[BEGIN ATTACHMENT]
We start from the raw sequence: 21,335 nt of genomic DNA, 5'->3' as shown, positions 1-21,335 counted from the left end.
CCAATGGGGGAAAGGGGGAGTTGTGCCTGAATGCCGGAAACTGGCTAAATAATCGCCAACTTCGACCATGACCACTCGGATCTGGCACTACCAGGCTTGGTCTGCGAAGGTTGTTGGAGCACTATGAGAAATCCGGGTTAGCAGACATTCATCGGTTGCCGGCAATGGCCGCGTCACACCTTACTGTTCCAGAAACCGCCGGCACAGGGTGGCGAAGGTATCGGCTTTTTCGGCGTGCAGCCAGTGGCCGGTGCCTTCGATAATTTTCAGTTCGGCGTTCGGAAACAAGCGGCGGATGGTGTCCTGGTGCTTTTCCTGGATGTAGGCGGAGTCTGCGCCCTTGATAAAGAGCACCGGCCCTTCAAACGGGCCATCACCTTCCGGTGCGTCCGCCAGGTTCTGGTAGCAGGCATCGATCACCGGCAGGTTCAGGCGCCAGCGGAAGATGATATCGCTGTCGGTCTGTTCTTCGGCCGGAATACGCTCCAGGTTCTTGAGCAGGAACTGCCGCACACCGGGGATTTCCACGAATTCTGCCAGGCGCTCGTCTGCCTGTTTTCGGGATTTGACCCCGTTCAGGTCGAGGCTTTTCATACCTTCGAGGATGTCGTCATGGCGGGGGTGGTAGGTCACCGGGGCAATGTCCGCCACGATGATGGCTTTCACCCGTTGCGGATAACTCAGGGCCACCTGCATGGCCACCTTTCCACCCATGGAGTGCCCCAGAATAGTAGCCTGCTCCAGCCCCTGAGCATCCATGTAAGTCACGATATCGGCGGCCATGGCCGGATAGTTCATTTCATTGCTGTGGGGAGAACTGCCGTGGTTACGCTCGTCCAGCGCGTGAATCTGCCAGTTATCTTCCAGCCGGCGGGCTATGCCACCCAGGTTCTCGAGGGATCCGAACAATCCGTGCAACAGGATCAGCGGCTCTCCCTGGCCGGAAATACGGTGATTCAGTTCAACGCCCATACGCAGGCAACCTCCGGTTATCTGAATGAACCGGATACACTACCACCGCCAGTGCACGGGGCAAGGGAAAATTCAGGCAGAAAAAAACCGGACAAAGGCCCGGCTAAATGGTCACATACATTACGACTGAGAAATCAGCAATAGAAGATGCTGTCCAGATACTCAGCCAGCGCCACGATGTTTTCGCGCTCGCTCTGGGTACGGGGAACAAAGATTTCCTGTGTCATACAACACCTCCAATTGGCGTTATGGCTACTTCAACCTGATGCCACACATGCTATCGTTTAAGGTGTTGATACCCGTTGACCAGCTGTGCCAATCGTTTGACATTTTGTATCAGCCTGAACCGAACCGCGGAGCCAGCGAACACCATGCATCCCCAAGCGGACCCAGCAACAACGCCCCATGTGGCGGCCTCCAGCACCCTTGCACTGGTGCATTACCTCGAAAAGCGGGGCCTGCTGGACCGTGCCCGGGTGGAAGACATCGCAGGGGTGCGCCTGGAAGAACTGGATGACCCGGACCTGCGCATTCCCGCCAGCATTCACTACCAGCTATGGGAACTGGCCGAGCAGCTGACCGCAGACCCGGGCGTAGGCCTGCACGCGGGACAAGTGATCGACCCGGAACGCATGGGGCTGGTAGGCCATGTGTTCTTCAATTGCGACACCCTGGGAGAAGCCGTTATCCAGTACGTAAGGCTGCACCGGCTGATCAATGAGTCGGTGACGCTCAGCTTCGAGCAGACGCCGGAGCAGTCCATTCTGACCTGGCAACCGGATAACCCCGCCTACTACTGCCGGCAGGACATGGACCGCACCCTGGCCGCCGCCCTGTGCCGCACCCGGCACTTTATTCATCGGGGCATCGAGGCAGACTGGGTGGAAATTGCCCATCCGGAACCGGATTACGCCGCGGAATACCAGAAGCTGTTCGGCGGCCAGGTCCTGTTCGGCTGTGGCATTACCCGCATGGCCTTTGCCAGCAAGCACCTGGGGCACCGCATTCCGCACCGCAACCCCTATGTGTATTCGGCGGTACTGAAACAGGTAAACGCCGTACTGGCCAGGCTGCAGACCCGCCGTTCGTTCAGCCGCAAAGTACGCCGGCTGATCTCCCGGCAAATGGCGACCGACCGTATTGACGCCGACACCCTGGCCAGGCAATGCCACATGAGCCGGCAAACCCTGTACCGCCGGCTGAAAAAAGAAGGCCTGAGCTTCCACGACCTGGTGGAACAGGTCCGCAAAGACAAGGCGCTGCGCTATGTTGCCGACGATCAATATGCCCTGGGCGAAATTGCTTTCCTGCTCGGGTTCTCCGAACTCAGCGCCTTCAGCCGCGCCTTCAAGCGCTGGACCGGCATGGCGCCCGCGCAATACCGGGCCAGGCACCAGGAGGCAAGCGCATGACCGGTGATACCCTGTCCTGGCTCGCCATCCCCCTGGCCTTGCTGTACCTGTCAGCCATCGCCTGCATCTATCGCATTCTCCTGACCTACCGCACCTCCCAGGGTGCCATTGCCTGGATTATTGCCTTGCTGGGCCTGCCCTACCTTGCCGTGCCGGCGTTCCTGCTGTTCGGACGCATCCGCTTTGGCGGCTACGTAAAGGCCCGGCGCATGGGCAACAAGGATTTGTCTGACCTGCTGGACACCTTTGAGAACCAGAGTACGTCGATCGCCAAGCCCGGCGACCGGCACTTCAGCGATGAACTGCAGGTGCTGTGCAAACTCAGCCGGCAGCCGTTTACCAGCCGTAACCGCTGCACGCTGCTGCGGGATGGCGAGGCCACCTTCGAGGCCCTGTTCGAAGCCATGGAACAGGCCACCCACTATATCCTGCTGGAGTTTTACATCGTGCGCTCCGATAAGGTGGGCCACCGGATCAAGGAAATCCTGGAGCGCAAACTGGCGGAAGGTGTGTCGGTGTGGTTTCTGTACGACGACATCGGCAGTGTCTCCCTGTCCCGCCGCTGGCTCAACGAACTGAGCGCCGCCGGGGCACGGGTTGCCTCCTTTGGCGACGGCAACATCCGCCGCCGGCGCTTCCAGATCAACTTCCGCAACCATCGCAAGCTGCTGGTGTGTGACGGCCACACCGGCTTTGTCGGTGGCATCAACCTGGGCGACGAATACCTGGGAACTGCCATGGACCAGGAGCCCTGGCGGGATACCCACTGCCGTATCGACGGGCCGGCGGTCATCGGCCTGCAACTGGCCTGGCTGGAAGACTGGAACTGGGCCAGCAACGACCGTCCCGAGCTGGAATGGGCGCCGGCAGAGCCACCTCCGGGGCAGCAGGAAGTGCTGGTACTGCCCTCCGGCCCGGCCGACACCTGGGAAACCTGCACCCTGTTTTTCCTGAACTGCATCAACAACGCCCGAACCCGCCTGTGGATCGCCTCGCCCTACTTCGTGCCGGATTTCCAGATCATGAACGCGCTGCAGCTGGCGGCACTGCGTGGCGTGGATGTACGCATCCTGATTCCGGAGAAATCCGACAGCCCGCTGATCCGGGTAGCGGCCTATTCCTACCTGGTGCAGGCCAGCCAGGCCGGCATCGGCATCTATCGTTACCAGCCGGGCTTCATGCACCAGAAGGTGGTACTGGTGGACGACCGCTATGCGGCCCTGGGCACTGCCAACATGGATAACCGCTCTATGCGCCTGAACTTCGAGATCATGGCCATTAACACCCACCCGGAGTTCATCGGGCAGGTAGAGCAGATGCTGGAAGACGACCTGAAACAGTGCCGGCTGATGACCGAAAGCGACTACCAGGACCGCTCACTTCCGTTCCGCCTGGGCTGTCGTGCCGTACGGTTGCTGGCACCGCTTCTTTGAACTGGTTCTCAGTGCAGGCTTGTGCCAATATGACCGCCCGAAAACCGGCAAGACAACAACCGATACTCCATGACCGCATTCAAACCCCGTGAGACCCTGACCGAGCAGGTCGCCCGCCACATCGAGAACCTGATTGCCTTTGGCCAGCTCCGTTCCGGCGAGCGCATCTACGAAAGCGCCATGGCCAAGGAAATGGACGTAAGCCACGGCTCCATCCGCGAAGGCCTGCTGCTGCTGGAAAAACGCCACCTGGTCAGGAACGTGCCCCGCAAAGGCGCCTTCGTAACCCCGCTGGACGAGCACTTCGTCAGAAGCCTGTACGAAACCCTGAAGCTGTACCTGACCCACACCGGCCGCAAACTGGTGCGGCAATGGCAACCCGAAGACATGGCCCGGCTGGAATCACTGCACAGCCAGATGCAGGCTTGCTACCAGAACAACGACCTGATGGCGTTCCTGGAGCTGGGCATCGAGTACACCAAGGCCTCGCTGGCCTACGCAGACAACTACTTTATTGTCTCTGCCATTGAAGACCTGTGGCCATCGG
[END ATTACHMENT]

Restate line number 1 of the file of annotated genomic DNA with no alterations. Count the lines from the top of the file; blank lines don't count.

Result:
We start from the raw sequence: 21,335 nt of genomic DNA, 5'->3' as shown, positions 1-21,335 counted from the left end.